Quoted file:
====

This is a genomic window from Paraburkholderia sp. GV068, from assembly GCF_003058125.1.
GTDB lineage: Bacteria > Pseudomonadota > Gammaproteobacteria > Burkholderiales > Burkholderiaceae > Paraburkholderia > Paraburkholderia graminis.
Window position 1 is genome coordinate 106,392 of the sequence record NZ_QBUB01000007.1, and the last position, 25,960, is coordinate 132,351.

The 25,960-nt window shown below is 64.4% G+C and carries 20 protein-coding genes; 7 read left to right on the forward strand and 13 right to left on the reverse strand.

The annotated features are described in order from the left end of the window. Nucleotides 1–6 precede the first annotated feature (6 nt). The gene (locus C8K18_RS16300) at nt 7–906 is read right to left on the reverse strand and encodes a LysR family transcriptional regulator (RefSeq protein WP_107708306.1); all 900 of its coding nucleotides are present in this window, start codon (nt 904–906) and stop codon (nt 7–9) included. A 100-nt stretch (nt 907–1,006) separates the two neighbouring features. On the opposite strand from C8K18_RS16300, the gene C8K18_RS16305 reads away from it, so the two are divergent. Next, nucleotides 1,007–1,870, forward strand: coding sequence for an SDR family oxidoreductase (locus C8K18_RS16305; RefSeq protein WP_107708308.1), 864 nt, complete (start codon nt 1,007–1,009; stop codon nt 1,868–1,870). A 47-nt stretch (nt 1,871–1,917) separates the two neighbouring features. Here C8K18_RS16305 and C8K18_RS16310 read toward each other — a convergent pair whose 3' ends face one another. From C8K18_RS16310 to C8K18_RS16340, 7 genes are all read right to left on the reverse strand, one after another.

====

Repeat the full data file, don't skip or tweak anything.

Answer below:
This is a genomic window from Paraburkholderia sp. GV068, from assembly GCF_003058125.1.
GTDB lineage: Bacteria > Pseudomonadota > Gammaproteobacteria > Burkholderiales > Burkholderiaceae > Paraburkholderia > Paraburkholderia graminis.
Window position 1 is genome coordinate 106,392 of the sequence record NZ_QBUB01000007.1, and the last position, 25,960, is coordinate 132,351.

The 25,960-nt window shown below is 64.4% G+C and carries 20 protein-coding genes; 7 read left to right on the forward strand and 13 right to left on the reverse strand.

The annotated features are described in order from the left end of the window. Nucleotides 1–6 precede the first annotated feature (6 nt). The gene (locus C8K18_RS16300) at nt 7–906 is read right to left on the reverse strand and encodes a LysR family transcriptional regulator (RefSeq protein WP_107708306.1); all 900 of its coding nucleotides are present in this window, start codon (nt 904–906) and stop codon (nt 7–9) included. A 100-nt stretch (nt 907–1,006) separates the two neighbouring features. On the opposite strand from C8K18_RS16300, the gene C8K18_RS16305 reads away from it, so the two are divergent. Next, nucleotides 1,007–1,870, forward strand: coding sequence for an SDR family oxidoreductase (locus C8K18_RS16305; RefSeq protein WP_107708308.1), 864 nt, complete (start codon nt 1,007–1,009; stop codon nt 1,868–1,870). A 47-nt stretch (nt 1,871–1,917) separates the two neighbouring features. Here C8K18_RS16305 and C8K18_RS16310 read toward each other — a convergent pair whose 3' ends face one another. From C8K18_RS16310 to C8K18_RS16340, 7 genes are all read right to left on the reverse strand, one after another.